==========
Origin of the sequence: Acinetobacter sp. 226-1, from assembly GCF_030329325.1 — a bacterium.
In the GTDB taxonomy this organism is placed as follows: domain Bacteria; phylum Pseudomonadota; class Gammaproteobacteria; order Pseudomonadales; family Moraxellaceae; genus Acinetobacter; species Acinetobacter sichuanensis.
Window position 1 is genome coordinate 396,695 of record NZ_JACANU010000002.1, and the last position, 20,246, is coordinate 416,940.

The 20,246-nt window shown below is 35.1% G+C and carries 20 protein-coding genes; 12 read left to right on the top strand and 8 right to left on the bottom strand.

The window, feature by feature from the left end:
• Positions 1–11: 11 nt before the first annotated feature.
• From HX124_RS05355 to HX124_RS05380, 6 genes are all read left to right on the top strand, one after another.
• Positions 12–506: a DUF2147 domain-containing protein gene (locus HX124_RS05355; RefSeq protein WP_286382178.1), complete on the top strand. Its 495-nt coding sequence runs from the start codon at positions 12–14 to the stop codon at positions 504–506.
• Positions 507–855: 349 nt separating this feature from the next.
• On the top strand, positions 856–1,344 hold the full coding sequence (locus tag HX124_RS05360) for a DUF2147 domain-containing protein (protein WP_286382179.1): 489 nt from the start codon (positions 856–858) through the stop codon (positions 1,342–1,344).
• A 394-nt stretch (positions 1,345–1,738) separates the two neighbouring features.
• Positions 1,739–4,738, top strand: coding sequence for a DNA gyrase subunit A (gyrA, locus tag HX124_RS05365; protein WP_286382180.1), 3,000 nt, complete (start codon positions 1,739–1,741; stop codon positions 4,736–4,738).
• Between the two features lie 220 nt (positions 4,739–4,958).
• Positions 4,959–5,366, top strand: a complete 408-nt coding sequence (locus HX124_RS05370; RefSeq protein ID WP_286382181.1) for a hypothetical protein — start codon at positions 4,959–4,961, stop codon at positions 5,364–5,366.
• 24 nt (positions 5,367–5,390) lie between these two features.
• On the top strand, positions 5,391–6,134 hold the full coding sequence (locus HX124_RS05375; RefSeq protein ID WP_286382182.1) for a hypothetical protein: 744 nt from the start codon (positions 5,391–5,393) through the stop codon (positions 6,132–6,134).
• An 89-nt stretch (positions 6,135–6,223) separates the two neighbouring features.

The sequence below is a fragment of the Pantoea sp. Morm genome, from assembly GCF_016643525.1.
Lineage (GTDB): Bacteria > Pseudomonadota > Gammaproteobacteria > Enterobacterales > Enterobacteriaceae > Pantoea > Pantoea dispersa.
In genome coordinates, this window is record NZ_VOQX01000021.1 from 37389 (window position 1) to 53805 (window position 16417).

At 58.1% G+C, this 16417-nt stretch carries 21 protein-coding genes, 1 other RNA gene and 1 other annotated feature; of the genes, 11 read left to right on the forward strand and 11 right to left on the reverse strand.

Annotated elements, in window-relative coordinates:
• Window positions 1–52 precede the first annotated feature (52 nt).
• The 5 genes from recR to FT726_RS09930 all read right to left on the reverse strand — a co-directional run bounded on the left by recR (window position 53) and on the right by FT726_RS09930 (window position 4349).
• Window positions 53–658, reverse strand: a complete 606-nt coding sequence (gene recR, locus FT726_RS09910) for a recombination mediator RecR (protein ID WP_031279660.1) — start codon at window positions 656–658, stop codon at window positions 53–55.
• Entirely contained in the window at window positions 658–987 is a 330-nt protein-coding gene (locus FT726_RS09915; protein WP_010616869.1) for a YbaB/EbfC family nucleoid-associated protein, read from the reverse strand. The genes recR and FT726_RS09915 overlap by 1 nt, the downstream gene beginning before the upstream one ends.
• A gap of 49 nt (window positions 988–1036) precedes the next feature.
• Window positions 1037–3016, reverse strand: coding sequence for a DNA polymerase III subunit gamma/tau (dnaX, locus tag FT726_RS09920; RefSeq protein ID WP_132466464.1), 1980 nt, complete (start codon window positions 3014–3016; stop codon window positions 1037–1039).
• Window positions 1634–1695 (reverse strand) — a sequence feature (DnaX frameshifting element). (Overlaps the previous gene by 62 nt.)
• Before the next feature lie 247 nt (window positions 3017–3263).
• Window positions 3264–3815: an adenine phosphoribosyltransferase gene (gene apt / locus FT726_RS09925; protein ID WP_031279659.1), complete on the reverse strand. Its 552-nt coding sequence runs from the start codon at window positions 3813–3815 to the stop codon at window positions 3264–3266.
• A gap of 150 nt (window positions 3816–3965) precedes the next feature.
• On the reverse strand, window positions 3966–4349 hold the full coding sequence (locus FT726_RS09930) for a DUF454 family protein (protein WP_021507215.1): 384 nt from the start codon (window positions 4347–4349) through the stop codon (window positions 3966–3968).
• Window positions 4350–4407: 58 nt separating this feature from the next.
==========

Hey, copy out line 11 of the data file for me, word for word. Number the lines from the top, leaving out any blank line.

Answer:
• A 394-nt stretch (positions 1,345–1,738) separates the two neighbouring features.